Ulcerative Colitis in Children

Ulcerative colitis is the inflammation of colon lining. This leads to sores and ulcers which can bleed and cause a lot of pain. They may also cause diarrhea. Ulcerative colitis among children is a chronic condition, requiring management throughout the whole life. Some cases go into remission for months or years, when the child experiences few or no symptoms. But the disease usually keeps coming back during the child’s life. It can, however, be managed through treatment or even surgery. 

What Causes Ulcerative Colitis in Children?

The specific cause of pediatric ulcerative colitis is not known. However, experts associate the following factors with the development of the disease.

1.   Genetic Makeup

Various studies show that 5-20 percent of people with the condition have close relatives such as parents or siblings suffering from a similar condition. This indicates that there is a genetic bearing although the specific gene(s) has not yet been identified conclusively. There is no way of predicting who is likely to develop the disease.

2.   Environmental Factors

Studies carried out on bacteria, viruses and other microorganisms have not yielded any conclusive results and researchers are still working on other microscopic factors.

3.   Inappropriate Auto Immune Reactions

Researchers are still studying to find out if a problem in the immune system, probably stimulated by an environmental factor, may lead to the body turning upon itself.

But some factors have been ruled out. These include dietary factors, anxiety, tension, and personality traits. Ulcerative colitis in children is not a contagious disease.

What Are the Symptoms and Complications of Ulcerative Colitis?

In pediatric ulcerative colitis, the symptoms are not uniform and may range from loose stools, gassy belly and mild pain, to severe pain, loss of weight and bowel movements for more than eight times, sometimes containing blood. Pediatric ulcerative colitis may lead to other health issues, including:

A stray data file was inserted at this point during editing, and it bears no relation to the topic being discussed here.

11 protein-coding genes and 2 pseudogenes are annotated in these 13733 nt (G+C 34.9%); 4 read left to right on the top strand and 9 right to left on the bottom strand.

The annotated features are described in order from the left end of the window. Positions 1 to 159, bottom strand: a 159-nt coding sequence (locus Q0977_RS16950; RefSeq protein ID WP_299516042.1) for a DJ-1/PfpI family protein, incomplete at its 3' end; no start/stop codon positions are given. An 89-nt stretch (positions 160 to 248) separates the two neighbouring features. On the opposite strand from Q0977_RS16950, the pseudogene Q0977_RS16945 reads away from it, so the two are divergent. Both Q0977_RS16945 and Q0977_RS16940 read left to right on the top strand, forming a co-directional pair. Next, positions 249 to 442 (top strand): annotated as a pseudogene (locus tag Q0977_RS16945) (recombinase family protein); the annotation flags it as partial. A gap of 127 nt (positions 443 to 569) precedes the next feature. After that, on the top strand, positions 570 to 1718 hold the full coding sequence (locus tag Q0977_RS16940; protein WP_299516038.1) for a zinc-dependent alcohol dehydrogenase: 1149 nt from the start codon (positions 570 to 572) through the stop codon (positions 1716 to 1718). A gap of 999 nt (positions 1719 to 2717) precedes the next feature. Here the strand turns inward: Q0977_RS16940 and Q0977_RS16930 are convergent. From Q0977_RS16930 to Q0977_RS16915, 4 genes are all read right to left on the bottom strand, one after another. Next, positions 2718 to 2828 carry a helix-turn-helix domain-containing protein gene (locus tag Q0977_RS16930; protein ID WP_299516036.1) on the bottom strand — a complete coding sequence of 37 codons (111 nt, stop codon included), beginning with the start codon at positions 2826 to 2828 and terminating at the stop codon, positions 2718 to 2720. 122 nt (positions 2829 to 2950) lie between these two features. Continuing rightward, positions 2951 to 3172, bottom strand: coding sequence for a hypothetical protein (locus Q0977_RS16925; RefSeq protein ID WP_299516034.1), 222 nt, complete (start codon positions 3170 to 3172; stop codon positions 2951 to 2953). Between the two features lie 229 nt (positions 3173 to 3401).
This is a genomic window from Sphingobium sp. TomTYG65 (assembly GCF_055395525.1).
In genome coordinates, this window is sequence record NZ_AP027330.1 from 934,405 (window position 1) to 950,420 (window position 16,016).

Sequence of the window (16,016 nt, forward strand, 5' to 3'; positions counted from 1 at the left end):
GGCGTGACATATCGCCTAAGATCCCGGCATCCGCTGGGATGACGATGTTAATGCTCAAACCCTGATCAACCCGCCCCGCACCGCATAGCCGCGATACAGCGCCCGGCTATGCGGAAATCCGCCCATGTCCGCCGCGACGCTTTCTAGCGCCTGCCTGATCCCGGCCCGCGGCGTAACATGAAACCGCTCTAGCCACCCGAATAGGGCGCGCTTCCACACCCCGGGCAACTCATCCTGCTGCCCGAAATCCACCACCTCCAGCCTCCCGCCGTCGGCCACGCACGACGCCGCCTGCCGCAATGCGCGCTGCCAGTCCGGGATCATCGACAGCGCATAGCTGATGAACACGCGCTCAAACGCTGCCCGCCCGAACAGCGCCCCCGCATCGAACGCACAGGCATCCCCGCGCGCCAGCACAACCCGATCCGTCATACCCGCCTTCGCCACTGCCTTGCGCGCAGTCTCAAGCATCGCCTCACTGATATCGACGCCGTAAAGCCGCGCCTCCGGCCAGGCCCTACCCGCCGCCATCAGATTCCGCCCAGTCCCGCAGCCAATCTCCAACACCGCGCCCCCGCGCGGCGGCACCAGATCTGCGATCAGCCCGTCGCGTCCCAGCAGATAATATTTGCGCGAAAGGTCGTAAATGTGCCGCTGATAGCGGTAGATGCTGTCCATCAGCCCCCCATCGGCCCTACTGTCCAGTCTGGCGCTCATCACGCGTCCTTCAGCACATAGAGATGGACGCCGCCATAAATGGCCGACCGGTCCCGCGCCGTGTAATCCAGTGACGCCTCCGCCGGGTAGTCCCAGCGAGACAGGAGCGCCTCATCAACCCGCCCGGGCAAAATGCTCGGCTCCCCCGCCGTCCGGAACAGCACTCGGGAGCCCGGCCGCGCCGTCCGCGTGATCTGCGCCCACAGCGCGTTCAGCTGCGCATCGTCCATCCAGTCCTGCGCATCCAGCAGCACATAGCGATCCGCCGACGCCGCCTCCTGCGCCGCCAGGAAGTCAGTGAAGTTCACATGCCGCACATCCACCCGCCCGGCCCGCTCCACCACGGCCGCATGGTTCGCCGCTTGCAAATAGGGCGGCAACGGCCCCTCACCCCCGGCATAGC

• Severely swollen belly
  • Dehydration due to loss of fluids during diarrhea
  • Ulceration of the intestines leading to bleeding or even perforation
  • Anemia (low levels of red blood cells) resulting from internal bleeding due to ulceration. This may cause constant tiredness.
  • Toxic mega-colon due to severe inflammation. This leads to weakening of the intestinal wall which may balloon out, perforate or rupture.
  • Slow growth or delayed maturity due to inflammation or the effects of steroid medications that interfere with hormonal functions. This may also happen because the child’s body does not get sufficient nutrients due to poor appetite and loss through diarrhea.
  • Elevated risk of colon cancer, especially for children suffering the symptoms for more than 10 years.

Some children may get health problems in other parts of the body, including:

  • Arthritis (inflammation of the joints)
  • Skin diseases such as psoriasis, pyoderma gangrenosum and erythema nodosum
  • Uveitis (inflammation of the eyes)
  • Kidney stones
  • Gallstones
  • Inflammation of the mouth
  • Inflammation of the liver and bile ducts
  • Depression
  • Anxiety disorder
  • Blood clots

How to Treat Pediatric Ulcerative Colitis